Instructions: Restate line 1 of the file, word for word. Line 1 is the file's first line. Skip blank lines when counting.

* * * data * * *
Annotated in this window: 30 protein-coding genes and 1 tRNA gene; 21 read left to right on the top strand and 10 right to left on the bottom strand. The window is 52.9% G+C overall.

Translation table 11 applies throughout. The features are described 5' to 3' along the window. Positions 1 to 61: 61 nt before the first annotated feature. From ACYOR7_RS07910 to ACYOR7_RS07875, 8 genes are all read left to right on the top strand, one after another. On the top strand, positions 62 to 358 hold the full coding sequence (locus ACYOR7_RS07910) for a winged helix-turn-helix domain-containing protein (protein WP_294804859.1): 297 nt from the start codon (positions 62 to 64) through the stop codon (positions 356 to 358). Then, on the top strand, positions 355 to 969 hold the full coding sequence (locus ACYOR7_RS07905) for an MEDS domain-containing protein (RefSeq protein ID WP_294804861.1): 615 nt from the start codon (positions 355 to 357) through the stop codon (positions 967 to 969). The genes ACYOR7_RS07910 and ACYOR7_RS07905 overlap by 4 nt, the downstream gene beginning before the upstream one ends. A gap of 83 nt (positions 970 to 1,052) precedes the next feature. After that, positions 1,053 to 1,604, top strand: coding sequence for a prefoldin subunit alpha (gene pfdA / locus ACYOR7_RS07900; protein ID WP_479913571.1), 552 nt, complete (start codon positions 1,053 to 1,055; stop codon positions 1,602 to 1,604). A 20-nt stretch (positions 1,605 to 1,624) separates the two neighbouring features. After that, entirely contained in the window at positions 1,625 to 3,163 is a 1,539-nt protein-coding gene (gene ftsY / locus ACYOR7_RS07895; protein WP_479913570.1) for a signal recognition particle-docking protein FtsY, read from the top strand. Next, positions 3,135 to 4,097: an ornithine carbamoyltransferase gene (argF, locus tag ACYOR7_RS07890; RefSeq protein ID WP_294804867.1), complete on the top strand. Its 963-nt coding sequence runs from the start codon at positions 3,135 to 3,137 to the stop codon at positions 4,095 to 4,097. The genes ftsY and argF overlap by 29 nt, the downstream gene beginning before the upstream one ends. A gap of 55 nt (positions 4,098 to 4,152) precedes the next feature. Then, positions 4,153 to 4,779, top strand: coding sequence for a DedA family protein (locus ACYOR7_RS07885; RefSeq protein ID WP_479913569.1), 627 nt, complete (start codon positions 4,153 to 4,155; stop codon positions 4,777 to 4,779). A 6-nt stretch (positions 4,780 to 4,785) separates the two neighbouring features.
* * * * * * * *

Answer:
Annotated in this window: 30 protein-coding genes and 1 tRNA gene; 21 read left to right on the top strand and 10 right to left on the bottom strand. The window is 52.9% G+C overall.